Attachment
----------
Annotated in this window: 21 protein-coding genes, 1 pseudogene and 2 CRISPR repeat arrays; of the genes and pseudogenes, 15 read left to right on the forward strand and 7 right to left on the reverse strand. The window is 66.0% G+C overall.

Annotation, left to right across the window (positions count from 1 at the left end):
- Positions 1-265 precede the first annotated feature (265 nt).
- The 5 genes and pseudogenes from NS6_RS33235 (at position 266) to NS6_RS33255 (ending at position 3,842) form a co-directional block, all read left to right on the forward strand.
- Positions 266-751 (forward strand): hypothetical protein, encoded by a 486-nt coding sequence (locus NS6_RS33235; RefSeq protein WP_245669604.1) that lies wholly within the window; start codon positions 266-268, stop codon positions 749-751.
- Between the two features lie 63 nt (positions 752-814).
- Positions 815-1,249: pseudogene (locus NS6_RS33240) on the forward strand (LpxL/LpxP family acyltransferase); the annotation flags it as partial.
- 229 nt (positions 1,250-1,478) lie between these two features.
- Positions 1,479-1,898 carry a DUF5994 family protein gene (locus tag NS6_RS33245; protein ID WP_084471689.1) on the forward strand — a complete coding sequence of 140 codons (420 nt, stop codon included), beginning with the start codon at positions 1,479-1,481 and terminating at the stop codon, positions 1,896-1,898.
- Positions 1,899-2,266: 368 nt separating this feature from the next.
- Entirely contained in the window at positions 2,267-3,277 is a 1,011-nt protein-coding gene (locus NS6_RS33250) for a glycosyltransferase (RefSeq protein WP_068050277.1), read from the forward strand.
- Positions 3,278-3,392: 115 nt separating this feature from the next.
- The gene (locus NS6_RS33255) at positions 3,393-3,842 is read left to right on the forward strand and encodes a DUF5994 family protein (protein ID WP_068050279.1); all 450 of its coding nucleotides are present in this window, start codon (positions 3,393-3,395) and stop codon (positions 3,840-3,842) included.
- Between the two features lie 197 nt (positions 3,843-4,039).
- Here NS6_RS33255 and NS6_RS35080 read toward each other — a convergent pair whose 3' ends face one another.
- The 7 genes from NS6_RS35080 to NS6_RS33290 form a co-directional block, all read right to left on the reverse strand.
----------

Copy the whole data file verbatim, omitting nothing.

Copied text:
Annotated in this window: 21 protein-coding genes, 1 pseudogene and 2 CRISPR repeat arrays; of the genes and pseudogenes, 15 read left to right on the forward strand and 7 right to left on the reverse strand. The window is 66.0% G+C overall.

Annotation, left to right across the window (positions count from 1 at the left end):
- Positions 1-265 precede the first annotated feature (265 nt).
- The 5 genes and pseudogenes from NS6_RS33235 (at position 266) to NS6_RS33255 (ending at position 3,842) form a co-directional block, all read left to right on the forward strand.
- Positions 266-751 (forward strand): hypothetical protein, encoded by a 486-nt coding sequence (locus NS6_RS33235; RefSeq protein WP_245669604.1) that lies wholly within the window; start codon positions 266-268, stop codon positions 749-751.
- Between the two features lie 63 nt (positions 752-814).
- Positions 815-1,249: pseudogene (locus NS6_RS33240) on the forward strand (LpxL/LpxP family acyltransferase); the annotation flags it as partial.
- 229 nt (positions 1,250-1,478) lie between these two features.
- Positions 1,479-1,898 carry a DUF5994 family protein gene (locus tag NS6_RS33245; protein ID WP_084471689.1) on the forward strand — a complete coding sequence of 140 codons (420 nt, stop codon included), beginning with the start codon at positions 1,479-1,481 and terminating at the stop codon, positions 1,896-1,898.
- Positions 1,899-2,266: 368 nt separating this feature from the next.
- Entirely contained in the window at positions 2,267-3,277 is a 1,011-nt protein-coding gene (locus NS6_RS33250) for a glycosyltransferase (RefSeq protein WP_068050277.1), read from the forward strand.
- Positions 3,278-3,392: 115 nt separating this feature from the next.
- The gene (locus NS6_RS33255) at positions 3,393-3,842 is read left to right on the forward strand and encodes a DUF5994 family protein (protein ID WP_068050279.1); all 450 of its coding nucleotides are present in this window, start codon (positions 3,393-3,395) and stop codon (positions 3,840-3,842) included.
- Between the two features lie 197 nt (positions 3,843-4,039).
- Here NS6_RS33255 and NS6_RS35080 read toward each other — a convergent pair whose 3' ends face one another.
- The 7 genes from NS6_RS35080 to NS6_RS33290 form a co-directional block, all read right to left on the reverse strand.